To the indigenous Chamorro people, family is a gift. It is a community, in itself. This is a visible staple of the Chamorro people, seen and heard throughout the island of Guam, and the Marianas.
Along the roadsides, wooden signs adorn the curves; painted in bright colors, or a somber black, they often announce the location of a family funeral. These signs have arrows pointing sharply into the small, tight streets of villages like Sina Jana, Chalan Pago, and Yigo.
A procession of cars stretch across these roads, sometimes escorted by police officers, as family members respectfully pursue a dark hearse, prepared to bury their loved one. Dozens, sometimes hundreds of people gather together to remember the family that have passed on—- family they had loved, and still love.
There are birthday parties and family picnics set up at every other sunlit beach, as the sounds of laughter and conversations fill the air, mingling with the robust scent of chicken and pork roasting over a barbeque grill.
For better or worse, family has always been important to the Chamorro people; this sentiment has been true for over 2,000 years. According to Lawrence J. Cunningham on Ancient Chamorro society: “The family as a whole was more important than its individual members. Family provided the personal identity and social status of each individual.”
Frank “The Crank” Camacho is no exception to this cultural belief. His family is his identity. He had this to say about his parents, and older sister: “Family is the most important thing to me! I was brought up by two loving parents and an older sister. Up to this day, I still have a high regard for the Stronghold of my family, my Dad! He is the Hardest Worker I will ever know. ‘Set your goals, and don’t let anything or anyone stop you from reaching your goals,’ an often said quote by my dad. My Mom, the Heart of my family! I’m still an apprentice of her wisdom, learning about sentiment, love, care, and respect! A superior product of these teachings and sense is my only older sister. I’m very fortunate to have a loving older sister who symbolizes an ideal role model for me. When the path gets blurry and cloudy, I look up to her!”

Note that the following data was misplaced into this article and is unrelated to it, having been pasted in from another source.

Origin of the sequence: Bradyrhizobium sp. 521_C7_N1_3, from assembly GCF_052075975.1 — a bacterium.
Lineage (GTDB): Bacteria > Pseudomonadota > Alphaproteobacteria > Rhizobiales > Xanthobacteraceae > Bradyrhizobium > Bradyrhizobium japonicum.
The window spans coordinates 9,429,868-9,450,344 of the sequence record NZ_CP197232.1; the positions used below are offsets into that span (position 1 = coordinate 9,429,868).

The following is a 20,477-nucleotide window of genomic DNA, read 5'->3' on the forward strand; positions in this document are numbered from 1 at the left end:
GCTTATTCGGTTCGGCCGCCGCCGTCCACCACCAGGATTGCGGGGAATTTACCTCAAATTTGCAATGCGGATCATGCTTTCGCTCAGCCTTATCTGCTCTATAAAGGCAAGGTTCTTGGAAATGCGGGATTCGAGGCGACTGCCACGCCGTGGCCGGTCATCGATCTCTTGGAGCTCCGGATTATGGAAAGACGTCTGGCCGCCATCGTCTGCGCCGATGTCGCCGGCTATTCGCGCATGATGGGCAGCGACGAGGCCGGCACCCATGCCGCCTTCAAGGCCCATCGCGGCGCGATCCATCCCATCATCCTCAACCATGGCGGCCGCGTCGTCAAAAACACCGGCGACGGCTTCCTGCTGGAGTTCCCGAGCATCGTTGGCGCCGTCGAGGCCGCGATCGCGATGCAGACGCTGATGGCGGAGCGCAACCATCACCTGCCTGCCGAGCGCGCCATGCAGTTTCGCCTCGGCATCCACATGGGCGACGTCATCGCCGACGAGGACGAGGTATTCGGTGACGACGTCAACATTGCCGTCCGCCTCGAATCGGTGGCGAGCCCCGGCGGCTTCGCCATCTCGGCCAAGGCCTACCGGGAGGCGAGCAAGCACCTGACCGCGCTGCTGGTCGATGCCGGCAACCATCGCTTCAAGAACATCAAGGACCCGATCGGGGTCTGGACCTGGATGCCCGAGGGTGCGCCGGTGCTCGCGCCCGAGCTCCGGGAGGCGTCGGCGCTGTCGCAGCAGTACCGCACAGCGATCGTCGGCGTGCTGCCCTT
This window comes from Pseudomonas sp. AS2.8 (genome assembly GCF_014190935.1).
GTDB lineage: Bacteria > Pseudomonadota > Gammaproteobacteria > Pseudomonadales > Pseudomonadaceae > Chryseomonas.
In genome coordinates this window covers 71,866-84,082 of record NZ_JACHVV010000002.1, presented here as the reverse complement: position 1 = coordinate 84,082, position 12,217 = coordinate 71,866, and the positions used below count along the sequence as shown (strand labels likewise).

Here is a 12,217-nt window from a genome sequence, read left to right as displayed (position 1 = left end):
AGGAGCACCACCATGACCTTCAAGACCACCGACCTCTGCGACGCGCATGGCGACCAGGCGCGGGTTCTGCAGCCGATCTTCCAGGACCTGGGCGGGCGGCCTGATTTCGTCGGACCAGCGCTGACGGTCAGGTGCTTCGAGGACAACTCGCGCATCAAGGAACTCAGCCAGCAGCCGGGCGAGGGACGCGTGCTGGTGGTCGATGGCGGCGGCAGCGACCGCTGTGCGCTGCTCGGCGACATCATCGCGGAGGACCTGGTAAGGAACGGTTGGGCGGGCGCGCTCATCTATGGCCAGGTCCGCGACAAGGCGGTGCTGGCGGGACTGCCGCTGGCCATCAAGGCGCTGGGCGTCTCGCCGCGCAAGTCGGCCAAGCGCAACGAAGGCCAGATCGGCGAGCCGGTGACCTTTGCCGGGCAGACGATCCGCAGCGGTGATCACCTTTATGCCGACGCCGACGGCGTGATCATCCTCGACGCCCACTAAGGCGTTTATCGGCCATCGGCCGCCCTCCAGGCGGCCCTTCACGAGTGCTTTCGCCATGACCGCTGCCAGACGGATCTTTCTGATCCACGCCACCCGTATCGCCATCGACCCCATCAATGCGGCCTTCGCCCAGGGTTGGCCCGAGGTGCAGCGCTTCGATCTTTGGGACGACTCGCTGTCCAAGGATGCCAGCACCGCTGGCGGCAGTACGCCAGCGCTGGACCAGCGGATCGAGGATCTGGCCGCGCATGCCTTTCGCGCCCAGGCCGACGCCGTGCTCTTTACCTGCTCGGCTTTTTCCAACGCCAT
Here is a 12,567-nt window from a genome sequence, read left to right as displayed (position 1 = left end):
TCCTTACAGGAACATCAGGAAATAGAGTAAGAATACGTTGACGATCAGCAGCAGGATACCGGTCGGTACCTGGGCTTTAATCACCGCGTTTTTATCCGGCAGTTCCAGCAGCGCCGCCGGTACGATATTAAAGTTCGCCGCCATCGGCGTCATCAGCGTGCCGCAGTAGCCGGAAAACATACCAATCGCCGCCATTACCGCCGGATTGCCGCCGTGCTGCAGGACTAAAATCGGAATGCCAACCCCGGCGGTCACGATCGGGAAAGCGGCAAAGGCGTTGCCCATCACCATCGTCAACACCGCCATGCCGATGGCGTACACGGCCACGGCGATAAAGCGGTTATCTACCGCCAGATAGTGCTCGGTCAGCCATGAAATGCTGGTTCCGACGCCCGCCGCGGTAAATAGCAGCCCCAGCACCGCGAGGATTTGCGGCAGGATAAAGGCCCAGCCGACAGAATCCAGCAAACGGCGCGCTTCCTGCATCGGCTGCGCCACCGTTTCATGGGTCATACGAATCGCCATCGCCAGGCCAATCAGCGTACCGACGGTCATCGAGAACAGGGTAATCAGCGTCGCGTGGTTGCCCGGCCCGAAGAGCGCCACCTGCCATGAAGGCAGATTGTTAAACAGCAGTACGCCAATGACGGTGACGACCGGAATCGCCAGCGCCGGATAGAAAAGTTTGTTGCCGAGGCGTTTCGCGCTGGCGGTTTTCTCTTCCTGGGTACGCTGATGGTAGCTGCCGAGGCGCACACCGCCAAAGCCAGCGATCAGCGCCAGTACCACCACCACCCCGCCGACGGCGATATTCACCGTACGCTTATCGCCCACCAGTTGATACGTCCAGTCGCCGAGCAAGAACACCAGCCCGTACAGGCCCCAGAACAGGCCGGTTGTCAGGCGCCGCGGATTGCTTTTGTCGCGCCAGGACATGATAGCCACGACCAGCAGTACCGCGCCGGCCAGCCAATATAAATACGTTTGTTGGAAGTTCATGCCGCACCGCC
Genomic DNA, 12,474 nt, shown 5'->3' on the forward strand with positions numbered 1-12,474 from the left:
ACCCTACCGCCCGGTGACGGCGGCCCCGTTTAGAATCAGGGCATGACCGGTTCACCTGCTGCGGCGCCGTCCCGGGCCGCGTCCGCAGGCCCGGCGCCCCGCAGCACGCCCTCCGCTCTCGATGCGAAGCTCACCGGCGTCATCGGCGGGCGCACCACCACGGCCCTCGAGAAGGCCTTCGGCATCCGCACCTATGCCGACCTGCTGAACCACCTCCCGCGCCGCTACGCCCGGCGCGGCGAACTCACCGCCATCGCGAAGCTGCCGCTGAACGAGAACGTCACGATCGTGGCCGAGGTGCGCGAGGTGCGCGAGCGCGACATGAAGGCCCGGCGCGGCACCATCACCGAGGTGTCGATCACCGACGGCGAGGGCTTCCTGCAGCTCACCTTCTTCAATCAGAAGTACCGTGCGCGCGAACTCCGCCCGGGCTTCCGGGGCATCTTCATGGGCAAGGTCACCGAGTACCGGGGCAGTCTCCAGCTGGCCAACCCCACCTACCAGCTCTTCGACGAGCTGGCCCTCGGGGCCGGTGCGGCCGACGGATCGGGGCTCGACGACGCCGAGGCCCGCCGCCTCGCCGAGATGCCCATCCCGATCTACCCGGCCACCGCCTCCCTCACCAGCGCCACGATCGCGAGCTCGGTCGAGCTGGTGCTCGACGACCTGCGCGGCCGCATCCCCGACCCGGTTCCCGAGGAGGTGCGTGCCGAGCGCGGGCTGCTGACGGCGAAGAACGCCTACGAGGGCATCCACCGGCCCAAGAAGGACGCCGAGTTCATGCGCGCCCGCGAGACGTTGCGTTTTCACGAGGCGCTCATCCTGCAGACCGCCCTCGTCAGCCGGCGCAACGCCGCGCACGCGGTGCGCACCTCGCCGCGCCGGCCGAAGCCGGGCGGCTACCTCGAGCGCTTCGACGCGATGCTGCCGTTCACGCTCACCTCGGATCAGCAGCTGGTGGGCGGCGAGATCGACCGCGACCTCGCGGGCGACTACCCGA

In this sincere confession, it is clear that Frank is a genuine believer of the gift of family; he is a testament to the ancient Chamorros, who defined the importance of family as a way of life.
Now, as a father himself, Frank “The Crank” Camacho has taken on an epic responsibility to raise and care for his children with his wife, award-winning filmmaker Sara Filush-Camacho.
Frank cherishes the moments with his family, his wife, and his children. When he is away from the islands he calls home, training and fighting all over the world and diligently furthering his career, he does not miss an opportunity to video call his wife and watch his sons’ face light up the screen of his smartphone.
If he is able to, he will take his little family with him on this warrior’s journey. Just recently, the Fulish-Camacho family were able to enjoy a day at the beach in Saipan, and a trip to Michigan before that.
Anyone can be a father, but very few people in this world are prepared to be a good father; Frank takes on this challenge with a smile, just as eagerly as he has taken on the challenge of training in Brazillian Jiu Jitsu, earning a Black Belt in this difficult high-energy sport, fighting for Pacific Xtreme Combat (PXC), and becoming an Ultimate Fighting Championship (UFC) Athlete.